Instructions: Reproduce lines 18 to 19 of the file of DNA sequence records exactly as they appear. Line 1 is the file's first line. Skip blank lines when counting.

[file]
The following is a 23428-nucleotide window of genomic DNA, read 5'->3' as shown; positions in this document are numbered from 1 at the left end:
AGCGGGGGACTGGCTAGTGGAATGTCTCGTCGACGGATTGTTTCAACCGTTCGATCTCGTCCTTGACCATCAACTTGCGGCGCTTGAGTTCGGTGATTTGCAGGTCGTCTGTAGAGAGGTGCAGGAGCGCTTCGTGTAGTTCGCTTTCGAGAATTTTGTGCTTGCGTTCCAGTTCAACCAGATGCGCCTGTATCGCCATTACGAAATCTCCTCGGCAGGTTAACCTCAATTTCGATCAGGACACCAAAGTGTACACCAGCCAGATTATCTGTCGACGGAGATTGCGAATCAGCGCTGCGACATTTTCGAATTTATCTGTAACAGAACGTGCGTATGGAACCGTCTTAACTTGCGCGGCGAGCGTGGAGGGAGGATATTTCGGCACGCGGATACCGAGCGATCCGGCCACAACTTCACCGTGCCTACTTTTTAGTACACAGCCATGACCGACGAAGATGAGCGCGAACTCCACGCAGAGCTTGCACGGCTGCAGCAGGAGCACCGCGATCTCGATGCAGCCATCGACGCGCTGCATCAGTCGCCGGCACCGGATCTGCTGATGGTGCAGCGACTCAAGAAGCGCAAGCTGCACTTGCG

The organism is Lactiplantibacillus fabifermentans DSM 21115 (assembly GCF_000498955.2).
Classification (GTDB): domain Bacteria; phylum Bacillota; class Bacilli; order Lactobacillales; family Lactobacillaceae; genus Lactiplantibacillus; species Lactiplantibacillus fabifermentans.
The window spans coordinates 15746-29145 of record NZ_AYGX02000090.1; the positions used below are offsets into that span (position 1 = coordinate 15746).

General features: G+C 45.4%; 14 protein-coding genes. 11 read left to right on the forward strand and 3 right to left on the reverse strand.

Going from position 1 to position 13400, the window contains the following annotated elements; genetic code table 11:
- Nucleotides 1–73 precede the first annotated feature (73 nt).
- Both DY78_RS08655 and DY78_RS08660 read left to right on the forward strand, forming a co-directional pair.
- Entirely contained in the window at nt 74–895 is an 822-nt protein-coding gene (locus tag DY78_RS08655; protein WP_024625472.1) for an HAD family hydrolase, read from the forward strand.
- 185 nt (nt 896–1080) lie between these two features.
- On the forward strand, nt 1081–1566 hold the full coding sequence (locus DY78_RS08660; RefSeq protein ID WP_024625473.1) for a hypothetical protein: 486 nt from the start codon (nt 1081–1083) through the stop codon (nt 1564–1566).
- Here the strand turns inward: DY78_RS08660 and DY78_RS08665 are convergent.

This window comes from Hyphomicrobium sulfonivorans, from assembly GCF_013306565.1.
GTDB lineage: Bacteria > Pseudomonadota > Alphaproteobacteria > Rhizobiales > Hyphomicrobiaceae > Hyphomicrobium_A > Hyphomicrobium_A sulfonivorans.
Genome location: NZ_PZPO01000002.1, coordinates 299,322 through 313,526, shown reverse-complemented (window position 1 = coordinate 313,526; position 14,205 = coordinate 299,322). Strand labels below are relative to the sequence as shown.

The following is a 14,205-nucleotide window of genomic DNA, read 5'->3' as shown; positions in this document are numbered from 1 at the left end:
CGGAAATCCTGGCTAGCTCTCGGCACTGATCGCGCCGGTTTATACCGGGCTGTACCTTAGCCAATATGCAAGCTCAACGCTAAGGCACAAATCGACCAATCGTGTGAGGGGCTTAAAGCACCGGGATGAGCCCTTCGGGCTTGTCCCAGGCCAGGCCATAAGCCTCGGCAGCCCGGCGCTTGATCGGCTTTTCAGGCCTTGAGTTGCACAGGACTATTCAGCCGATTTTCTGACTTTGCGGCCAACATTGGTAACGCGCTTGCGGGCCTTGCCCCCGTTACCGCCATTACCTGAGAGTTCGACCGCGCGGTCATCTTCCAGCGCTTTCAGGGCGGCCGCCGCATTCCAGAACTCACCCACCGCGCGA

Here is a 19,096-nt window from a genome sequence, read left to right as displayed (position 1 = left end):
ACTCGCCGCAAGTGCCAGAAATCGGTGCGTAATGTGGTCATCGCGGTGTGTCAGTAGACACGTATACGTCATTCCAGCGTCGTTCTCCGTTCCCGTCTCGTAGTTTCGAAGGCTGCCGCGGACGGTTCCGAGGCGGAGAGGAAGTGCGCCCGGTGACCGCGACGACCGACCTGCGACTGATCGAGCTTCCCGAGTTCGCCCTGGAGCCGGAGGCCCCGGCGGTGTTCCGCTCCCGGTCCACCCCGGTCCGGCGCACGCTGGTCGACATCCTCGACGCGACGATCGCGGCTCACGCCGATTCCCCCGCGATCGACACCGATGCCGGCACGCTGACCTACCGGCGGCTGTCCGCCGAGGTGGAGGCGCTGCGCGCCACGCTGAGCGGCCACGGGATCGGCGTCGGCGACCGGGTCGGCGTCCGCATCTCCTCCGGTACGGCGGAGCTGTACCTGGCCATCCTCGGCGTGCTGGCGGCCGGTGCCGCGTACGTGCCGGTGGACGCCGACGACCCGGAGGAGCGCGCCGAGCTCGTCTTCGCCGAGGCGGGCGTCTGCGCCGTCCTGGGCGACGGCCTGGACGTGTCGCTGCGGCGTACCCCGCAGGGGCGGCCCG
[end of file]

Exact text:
CGGAAATCCTGGCTAGCTCTCGGCACTGATCGCGCCGGTTTATACCGGGCTGTACCTTAGCCAATATGCAAGCTCAACGCTAAGGCACAAATCGACCAATCGTGTGAGGGGCTTAAAGCACCGGGATGAGCCCTTCGGGCTTGTCCCAGGCCAGGCCATAAGCCTCGGCAGCCCGGCGCTTGATCGGCTTTTCAGGCCTTGAGTTGCACAGGACTATTCAGCCGATTTTCTGACTTTGCGGCCAACATTGGTAACGCGCTTGCGGGCCTTGCCCCCGTTACCGCCATTACCTGAGAGTTCGACCGCGCGGTCATCTTCCAGCGCTTTCAGGGCGGCCGCCGCATTCCAGAACTCACCCACCGCGCGA

Here is a 19,096-nt window from a genome sequence, read left to right as displayed (position 1 = left end):